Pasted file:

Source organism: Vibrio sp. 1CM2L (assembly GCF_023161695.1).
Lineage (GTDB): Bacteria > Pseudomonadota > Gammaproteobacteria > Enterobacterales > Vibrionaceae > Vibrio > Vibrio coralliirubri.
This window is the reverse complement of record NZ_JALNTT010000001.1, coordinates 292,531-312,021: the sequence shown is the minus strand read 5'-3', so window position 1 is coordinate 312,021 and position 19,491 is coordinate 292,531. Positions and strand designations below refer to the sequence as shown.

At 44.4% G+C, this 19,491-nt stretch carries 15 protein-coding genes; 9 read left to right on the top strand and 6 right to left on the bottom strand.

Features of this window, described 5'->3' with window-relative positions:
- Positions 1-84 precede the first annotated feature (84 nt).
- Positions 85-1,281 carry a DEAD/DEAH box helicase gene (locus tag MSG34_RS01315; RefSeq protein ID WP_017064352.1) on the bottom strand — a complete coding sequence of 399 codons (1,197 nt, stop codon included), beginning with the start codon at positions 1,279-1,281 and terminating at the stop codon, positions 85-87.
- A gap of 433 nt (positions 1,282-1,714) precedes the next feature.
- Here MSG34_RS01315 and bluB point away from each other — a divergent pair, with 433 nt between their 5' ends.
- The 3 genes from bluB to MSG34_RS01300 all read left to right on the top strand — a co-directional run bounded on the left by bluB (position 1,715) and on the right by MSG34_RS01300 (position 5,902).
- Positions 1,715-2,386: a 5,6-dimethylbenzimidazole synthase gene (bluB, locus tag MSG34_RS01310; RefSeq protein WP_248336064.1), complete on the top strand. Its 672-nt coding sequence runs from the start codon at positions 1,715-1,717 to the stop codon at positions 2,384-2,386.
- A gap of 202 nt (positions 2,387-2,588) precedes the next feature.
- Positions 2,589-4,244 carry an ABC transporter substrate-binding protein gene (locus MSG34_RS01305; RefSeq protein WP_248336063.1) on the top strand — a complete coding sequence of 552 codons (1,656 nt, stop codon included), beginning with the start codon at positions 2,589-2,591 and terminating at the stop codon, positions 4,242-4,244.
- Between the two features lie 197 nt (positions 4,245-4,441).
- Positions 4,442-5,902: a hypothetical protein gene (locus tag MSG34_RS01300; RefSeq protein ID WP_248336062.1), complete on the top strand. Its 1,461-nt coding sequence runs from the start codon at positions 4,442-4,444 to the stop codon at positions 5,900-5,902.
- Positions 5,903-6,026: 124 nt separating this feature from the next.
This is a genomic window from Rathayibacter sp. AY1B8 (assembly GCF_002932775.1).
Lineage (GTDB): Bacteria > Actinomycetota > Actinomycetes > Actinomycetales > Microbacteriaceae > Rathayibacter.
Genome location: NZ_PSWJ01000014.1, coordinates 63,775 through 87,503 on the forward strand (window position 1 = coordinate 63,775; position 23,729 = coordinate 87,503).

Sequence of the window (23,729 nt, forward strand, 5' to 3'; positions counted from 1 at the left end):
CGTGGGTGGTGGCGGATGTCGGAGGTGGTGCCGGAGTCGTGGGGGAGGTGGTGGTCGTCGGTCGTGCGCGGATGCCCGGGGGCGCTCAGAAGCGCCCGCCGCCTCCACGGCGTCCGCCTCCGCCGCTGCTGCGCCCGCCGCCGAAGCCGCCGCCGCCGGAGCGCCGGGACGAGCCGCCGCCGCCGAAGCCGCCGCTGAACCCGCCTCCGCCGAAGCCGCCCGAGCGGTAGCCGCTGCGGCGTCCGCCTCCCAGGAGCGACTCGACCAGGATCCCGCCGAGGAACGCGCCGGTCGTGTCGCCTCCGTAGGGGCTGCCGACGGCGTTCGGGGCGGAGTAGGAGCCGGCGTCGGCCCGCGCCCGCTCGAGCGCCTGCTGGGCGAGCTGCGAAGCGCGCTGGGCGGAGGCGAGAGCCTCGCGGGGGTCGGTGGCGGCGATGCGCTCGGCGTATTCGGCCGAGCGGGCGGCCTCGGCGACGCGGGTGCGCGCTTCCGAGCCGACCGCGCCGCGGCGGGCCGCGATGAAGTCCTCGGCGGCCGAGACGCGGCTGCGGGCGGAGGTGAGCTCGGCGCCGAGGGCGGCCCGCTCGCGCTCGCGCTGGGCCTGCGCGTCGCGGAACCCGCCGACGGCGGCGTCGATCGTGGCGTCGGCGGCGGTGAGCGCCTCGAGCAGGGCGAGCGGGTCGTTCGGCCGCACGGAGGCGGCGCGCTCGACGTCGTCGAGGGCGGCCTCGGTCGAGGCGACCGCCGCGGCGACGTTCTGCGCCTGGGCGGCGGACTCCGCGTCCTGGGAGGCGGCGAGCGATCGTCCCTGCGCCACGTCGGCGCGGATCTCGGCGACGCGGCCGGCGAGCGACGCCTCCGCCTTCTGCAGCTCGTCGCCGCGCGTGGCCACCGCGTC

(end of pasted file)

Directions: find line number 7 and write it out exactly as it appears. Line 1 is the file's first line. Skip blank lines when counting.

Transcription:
- Positions 85-1,281 carry a DEAD/DEAH box helicase gene (locus tag MSG34_RS01315; RefSeq protein ID WP_017064352.1) on the bottom strand — a complete coding sequence of 399 codons (1,197 nt, stop codon included), beginning with the start codon at positions 1,279-1,281 and terminating at the stop codon, positions 85-87.